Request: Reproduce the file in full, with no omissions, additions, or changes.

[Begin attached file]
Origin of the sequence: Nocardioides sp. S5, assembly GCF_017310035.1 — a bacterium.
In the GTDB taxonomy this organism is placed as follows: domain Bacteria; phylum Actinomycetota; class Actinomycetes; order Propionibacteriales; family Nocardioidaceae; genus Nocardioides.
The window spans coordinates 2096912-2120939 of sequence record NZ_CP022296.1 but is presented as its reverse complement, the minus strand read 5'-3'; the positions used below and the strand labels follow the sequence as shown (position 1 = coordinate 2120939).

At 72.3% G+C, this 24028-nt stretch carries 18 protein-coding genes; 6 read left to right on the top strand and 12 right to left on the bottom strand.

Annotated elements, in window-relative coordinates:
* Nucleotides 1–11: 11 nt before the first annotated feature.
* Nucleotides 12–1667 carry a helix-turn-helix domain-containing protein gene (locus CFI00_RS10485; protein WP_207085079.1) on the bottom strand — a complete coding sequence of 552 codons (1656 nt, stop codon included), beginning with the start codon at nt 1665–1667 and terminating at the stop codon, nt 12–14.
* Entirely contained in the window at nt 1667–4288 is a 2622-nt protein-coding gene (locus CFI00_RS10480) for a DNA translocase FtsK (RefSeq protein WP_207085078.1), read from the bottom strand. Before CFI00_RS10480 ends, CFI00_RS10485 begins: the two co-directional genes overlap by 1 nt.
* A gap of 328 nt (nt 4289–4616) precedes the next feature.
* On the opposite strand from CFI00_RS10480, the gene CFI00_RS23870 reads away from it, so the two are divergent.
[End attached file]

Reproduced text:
Origin of the sequence: Nocardioides sp. S5, assembly GCF_017310035.1 — a bacterium.
In the GTDB taxonomy this organism is placed as follows: domain Bacteria; phylum Actinomycetota; class Actinomycetes; order Propionibacteriales; family Nocardioidaceae; genus Nocardioides.
The window spans coordinates 2096912-2120939 of sequence record NZ_CP022296.1 but is presented as its reverse complement, the minus strand read 5'-3'; the positions used below and the strand labels follow the sequence as shown (position 1 = coordinate 2120939).

At 72.3% G+C, this 24028-nt stretch carries 18 protein-coding genes; 6 read left to right on the top strand and 12 right to left on the bottom strand.

Annotated elements, in window-relative coordinates:
* Nucleotides 1–11: 11 nt before the first annotated feature.
* Nucleotides 12–1667 carry a helix-turn-helix domain-containing protein gene (locus CFI00_RS10485; protein WP_207085079.1) on the bottom strand — a complete coding sequence of 552 codons (1656 nt, stop codon included), beginning with the start codon at nt 1665–1667 and terminating at the stop codon, nt 12–14.
* Entirely contained in the window at nt 1667–4288 is a 2622-nt protein-coding gene (locus CFI00_RS10480) for a DNA translocase FtsK (RefSeq protein WP_207085078.1), read from the bottom strand. Before CFI00_RS10480 ends, CFI00_RS10485 begins: the two co-directional genes overlap by 1 nt.
* A gap of 328 nt (nt 4289–4616) precedes the next feature.
* On the opposite strand from CFI00_RS10480, the gene CFI00_RS23870 reads away from it, so the two are divergent.